I have some suggestions for CityWitch, or anyone with a second story who needs to get their dog out in an emergency. I don't know if there are any harnesses made for the public to buy for that purpose, but you could make your own harness. Make sure the harness also wraps around the back legs so the dog won't slip out of the harness while it's being lowered. Do you know someone who's handy making things who could develop a simple device that you could use to slowly lower your dog? I'm thinking some metal pipes that would brace inside the window with the rope holding the harness; maybe a simple winch? If you have neighbors in the same situation, you could work together to make these things as well as teach your dogs to get used to wearing the harness, and then being lowered out a window (or being raised and lowered from a sturdy tree branch first). You should also buy a 2- or 3-story fire escape ladder for yourself and leave it by whatever window you think you might be using. And practice using it. A lot of fire departments around the country hold free emergency prepardeness (E.P.) classes called C.E.R.T. (Community Emergency Response Team). It's a 17 hour class usually held over several weeks. It not only covers preparing for different emergencies, it also includes some basic first aid.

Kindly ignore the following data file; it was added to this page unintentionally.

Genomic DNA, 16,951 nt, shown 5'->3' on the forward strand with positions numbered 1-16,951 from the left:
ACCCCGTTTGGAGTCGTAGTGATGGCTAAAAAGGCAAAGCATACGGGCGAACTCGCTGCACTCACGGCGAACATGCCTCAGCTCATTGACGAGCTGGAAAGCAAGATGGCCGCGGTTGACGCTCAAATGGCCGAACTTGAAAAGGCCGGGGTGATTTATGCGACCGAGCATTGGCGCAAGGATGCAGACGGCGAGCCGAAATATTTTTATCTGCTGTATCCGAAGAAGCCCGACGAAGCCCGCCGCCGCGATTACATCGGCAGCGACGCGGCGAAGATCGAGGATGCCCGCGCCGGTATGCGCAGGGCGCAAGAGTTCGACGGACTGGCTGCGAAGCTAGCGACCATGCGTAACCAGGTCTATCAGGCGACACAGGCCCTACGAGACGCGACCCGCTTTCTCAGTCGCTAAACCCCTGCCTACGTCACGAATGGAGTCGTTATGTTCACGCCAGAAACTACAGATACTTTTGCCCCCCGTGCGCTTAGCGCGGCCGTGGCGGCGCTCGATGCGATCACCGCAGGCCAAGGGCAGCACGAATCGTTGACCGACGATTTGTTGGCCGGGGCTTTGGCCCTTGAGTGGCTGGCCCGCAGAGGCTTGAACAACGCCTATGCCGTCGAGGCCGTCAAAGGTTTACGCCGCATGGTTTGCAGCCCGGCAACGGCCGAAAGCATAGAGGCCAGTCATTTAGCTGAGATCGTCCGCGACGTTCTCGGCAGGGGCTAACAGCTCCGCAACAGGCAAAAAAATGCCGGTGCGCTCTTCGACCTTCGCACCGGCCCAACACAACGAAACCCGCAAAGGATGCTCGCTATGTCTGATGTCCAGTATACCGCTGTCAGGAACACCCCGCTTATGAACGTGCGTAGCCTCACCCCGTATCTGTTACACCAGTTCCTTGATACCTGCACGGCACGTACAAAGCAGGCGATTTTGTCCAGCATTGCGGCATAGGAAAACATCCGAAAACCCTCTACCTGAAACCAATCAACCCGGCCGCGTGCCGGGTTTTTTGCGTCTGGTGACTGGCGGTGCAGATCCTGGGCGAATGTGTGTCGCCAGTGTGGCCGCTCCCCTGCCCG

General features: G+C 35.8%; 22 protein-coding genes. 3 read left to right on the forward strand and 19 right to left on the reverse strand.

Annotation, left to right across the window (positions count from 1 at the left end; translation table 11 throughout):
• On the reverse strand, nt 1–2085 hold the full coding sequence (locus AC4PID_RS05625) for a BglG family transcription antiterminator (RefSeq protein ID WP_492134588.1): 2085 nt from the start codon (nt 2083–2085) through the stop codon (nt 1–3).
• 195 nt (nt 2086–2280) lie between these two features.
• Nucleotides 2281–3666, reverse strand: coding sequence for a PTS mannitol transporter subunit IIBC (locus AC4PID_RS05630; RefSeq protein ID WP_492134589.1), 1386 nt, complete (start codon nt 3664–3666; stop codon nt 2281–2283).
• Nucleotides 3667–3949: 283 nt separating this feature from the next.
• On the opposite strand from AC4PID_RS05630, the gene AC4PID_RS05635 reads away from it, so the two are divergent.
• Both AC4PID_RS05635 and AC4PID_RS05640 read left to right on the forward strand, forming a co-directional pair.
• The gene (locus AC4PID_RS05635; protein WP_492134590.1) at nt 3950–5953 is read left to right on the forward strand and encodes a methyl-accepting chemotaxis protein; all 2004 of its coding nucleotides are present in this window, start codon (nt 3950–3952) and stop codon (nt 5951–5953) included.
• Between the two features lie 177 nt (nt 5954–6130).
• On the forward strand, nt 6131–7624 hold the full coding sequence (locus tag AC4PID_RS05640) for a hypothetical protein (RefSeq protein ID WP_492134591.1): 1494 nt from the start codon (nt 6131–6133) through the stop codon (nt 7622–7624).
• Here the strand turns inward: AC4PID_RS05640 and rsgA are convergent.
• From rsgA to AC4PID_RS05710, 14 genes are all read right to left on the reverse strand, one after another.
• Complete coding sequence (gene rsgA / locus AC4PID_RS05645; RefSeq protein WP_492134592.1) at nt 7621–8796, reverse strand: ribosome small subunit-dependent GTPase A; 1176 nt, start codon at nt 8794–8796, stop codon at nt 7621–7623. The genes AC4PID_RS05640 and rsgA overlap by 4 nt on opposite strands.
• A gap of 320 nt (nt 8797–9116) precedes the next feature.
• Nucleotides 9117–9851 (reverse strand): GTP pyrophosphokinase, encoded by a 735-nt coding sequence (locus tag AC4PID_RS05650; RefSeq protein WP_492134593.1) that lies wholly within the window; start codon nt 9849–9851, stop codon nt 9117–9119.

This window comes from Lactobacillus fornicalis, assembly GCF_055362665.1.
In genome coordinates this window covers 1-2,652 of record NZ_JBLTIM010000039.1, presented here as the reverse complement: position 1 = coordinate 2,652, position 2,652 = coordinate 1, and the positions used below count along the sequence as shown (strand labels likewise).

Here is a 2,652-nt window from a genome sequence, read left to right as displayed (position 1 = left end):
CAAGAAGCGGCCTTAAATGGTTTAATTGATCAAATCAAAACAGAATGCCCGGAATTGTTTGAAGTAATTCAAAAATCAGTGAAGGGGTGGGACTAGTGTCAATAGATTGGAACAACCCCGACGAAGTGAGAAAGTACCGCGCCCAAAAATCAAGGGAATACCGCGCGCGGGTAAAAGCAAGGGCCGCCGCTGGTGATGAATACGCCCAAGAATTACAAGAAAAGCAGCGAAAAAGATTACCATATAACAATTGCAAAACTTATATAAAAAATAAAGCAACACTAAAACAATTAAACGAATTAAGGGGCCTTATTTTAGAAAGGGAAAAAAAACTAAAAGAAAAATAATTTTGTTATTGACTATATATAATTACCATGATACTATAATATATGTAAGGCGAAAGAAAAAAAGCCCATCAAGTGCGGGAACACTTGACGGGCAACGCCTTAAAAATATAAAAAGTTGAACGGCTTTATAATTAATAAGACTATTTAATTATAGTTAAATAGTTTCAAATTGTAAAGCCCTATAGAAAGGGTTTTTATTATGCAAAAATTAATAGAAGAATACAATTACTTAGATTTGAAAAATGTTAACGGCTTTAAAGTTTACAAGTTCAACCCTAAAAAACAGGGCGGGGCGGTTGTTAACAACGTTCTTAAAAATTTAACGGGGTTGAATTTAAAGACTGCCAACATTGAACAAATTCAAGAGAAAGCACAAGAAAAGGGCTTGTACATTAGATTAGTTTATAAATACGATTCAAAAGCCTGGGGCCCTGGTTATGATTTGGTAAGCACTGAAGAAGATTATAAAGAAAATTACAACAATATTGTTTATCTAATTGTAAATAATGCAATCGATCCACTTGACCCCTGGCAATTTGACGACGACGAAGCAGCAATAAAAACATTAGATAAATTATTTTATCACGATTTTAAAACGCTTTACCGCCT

Posted by: obieo | November 10, 2017 2:20 PM    Report this comment

I have an evacuation plan, but there is one vital element missing. I have a 75 lb hound mix. We sleep on the second floor. If there was a fire or something, I don't know how I'd get him out the window to safety. Any suggestions?

Posted by: CityWitch | October 13, 2017 12:25 PM    Report this comment

I too live in Wildland fire area in CA. I have crates and food for creatures (2dogs , 5 cats and 4 small cages birds.) A radio is a great idea , I have one of those like yours too. But don't forget to keep a 'go bag' with clothes and meds. A walkabout in your house making a list of what you'd grab, if time ,written down. And boxes and newspaper to pack them. Remember Important paper and pictures too . I have been evacuated or ready to several times and learened these lessons.